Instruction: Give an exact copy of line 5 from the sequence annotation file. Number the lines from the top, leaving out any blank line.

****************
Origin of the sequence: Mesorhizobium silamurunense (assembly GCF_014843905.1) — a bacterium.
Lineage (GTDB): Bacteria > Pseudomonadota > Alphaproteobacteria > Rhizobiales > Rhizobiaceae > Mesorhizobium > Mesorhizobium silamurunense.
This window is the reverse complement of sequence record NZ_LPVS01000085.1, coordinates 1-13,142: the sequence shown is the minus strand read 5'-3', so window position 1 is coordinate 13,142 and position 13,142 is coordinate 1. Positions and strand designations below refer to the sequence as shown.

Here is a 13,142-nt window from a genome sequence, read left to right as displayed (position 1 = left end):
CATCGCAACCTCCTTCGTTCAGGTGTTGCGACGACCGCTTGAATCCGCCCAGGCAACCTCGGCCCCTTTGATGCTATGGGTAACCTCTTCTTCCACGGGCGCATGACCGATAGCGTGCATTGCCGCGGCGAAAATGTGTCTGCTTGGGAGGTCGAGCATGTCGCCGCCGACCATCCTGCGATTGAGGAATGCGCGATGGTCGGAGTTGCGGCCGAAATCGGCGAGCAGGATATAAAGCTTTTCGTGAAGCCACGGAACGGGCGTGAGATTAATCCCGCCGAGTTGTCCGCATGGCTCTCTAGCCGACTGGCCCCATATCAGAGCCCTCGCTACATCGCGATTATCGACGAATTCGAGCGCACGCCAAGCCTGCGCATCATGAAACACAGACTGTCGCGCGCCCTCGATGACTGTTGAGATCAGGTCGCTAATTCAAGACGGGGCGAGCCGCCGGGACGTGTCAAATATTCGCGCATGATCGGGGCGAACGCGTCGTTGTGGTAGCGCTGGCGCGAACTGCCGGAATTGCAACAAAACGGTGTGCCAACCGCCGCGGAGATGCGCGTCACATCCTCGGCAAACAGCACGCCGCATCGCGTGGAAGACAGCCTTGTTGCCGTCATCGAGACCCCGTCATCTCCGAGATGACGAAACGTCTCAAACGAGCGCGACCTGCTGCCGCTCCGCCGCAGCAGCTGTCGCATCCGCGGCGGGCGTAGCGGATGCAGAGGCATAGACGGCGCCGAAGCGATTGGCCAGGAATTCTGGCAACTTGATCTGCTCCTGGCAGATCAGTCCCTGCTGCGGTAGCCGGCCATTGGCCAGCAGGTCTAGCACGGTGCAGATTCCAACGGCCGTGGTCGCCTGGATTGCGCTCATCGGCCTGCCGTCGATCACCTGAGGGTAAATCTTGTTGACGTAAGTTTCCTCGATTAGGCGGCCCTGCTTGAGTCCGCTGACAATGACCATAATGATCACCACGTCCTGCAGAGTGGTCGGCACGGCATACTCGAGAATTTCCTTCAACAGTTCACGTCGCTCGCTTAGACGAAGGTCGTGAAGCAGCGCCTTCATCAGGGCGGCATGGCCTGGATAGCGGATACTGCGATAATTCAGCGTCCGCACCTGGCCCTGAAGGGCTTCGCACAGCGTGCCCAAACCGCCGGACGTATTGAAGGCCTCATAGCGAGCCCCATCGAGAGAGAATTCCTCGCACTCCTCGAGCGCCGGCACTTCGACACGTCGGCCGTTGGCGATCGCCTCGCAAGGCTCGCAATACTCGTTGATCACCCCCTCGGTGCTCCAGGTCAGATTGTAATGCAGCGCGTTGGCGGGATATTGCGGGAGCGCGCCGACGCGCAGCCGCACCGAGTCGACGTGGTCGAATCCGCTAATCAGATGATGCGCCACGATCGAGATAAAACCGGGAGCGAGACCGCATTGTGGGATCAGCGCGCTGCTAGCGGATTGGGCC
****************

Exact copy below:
CATCGCAACCTCCTTCGTTCAGGTGTTGCGACGACCGCTTGAATCCGCCCAGGCAACCTCGGCCCCTTTGATGCTATGGGTAACCTCTTCTTCCACGGGCGCATGACCGATAGCGTGCATTGCCGCGGCGAAAATGTGTCTGCTTGGGAGGTCGAGCATGTCGCCGCCGACCATCCTGCGATTGAGGAATGCGCGATGGTCGGAGTTGCGGCCGAAATCGGCGAGCAGGATATAAAGCTTTTCGTGAAGCCACGGAACGGGCGTGAGATTAATCCCGCCGAGTTGTCCGCATGGCTCTCTAGCCGACTGGCCCCATATCAGAGCCCTCGCTACATCGCGATTATCGACGAATTCGAGCGCACGCCAAGCCTGCGCATCATGAAACACAGACTGTCGCGCGCCCTCGATGACTGTTGAGATCAGGTCGCTAATTCAAGACGGGGCGAGCCGCCGGGACGTGTCAAATATTCGCGCATGATCGGGGCGAACGCGTCGTTGTGGTAGCGCTGGCGCGAACTGCCGGAATTGCAACAAAACGGTGTGCCAACCGCCGCGGAGATGCGCGTCACATCCTCGGCAAACAGCACGCCGCATCGCGTGGAAGACAGCCTTGTTGCCGTCATCGAGACCCCGTCATCTCCGAGATGACGAAACGTCTCAAACGAGCGCGACCTGCTGCCGCTCCGCCGCAGCAGCTGTCGCATCCGCGGCGGGCGTAGCGGATGCAGAGGCATAGACGGCGCCGAAGCGATTGGCCAGGAATTCTGGCAACTTGATCTGCTCCTGGCAGATCAGTCCCTGCTGCGGTAGCCGGCCATTGGCCAGCAGGTCTAGCACGGTGCAGATTCCAACGGCCGTGGTCGCCTGGATTGCGCTCATCGGCCTGCCGTCGATCACCTGAGGGTAAATCTTGTTGACGTAAGTTTCCTCGATTAGGCGGCCCTGCTTGAGTCCGCTGACAATGACCATAATGATCACCACGTCCTGCAGAGTGGTCGGCACGGCATACTCGAGAATTTCCTTCAACAGTTCACGTCGCTCGCTTAGACGAAGGTCGTGAAGCAGCGCCTTCATCAGGGCGGCATGGCCTGGATAGCGGATACTGCGATAATTCAGCGTCCGCACCTGGCCCTGAAGGGCTTCGCACAGCGTGCCCAAACCGCCGGACGTATTGAAGGCCTCATAGCGAGCCCCATCGAGAGAGAATTCCTCGCACTCCTCGAGCGCCGGCACTTCGACACGTCGGCCGTTGGCGATCGCCTCGCAAGGCTCGCAATACTCGTTGATCACCCCCTCGGTGCTCCAGGTCAGATTGTAATGCAGCGCGTTGGCGGGATATTGCGGGAGCGCGCCGACGCGCAGCCGCACCGAGTCGACGTGGTCGAATCCGCTAATCAGATGATGCGCCACGATCGAGATAAAACCGGGAGCGAGACCGCATTGTGGGATCAGCGCGCTGCTAGCGGATTGGGCC